Tuesday, April 08, 2014

Tails of Wasps stings So Good!

(Paul Morgan Stetler and Sylvie Davidson. Photo by Chris Bennion)
Tails of Wasps
New Century Theatre Company
(at ACT Theatre/Central Heating Lab)
Through April 27

A taut, world premiere morsel of explosion just opened via New Century Theatre Company in ACT’s Buster’s Event Room. Tails of Wasps is a new play by their “resident playwright,” Stephanie Timm. It is the next “must see” moment in a month of key moments, here in Seattle! It is exquisite and exquisitely painful. It truly is as good as good theater can get.

Timm has been known for some pretty far out playing, including On the Nature of Dust, where a teenage girl devolves from human into tinier and tinier animal species, and mining fairytales and myths for Sweet Nothing and part of ACT’s production of Ramayana. This is nothing like any of those. It is a direct, real-human to real-human mining of power and relationship and self-justification and self-delusion.

The setting is a hotel room and the audience, in a bit of “immersion” is lined up to sign in at the “desk” and led to their “room” by a hotel employee, though you don’t have to tip. New Century loves to create a more immersive experience where possible.

Scene designer Peter Dylan O’Connor didn’t have to build much for his chosen design. Buster’s is an odd space in the Eagle’s Building housing ACT Theatre that occasionally hosts plays. It has huge windows facing 7th Avenue, downtown, that would ordinarily be covered with thick black curtains, but in this instance, they become the perfect hotel room setting. Opening night included people yelling outside, an ambulance and honking, gratis from the real world.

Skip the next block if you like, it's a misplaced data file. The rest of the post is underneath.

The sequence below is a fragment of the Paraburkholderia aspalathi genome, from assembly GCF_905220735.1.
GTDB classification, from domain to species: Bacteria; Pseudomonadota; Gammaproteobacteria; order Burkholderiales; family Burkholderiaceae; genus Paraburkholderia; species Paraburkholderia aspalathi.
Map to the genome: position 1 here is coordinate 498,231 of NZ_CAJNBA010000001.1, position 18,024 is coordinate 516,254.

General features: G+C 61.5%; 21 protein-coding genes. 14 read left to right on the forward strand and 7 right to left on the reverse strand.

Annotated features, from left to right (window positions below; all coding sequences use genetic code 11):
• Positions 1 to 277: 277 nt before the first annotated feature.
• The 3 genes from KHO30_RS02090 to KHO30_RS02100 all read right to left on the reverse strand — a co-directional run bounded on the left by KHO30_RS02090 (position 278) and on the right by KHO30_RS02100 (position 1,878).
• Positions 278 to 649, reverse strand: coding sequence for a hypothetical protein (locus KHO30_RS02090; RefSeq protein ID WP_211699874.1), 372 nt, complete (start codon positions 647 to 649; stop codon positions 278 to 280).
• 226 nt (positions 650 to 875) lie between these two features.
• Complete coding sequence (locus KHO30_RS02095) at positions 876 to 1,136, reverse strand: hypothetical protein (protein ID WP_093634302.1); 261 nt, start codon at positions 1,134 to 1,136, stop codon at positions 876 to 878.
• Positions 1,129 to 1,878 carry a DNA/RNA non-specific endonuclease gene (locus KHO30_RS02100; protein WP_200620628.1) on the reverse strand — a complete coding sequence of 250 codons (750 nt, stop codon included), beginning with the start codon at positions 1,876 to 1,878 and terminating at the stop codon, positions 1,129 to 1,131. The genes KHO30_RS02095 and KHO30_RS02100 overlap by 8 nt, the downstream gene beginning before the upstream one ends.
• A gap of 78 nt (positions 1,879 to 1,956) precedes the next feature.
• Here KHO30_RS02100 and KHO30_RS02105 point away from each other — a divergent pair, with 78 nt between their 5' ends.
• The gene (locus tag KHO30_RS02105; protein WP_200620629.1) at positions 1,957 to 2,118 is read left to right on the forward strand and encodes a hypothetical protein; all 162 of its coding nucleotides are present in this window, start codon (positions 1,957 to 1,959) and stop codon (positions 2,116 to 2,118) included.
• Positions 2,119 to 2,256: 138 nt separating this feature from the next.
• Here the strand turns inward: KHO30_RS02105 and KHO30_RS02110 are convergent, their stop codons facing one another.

We are introduced to Frank (Paul Morgan Stetler), a newly elected politician and his campaign chief, Rachel, a young, ambitious political staffer (Brenda Joyner). They are keenly aware that she will move on to a new campaign and their daily interactions are abruptly at an end. Rachel feels free to admit to a huge crush on Frank, even though she is newly engaged and he is married.

In the next three scenes, in this 80 minute 4-scene play, we also meet Frank’s wife (Betsy Schwartz) and two other women (Sylvie Davidson and Hannah Mootz). It is sufficient to conclude that Frank has issues with women. It might also occur to you that this sounds very stereotypical and even unenticing.

In this, you would be wrong. Timm’s play allows for very real emotions and justifications with strong responses. Every one of these actors crushes his and her roles. They are pitch perfect in their unfolding realizations and Timm has gotten deeply into each character’s needs and desires. She helps us understand them thoroughly, even in a very short time.

It’s true that women are unfortunately attracted to men’s power, and politicians often get groupies, like rock stars. It’s also true that politicians and rock stars begin to think of that attraction as their due and then their need and their right. If you have ever wondered, “What was he thinking??” about Clinton and Weiner and Sanford and Ensign and Edwards…this play might give you a tiny bit of insight.

Brilliantly, sparely directed by Darragh Keenan, you just have to trust me and see it. For more information on Stephanie Timm, go to and for tickets, go to or or call 206-292-7676.  

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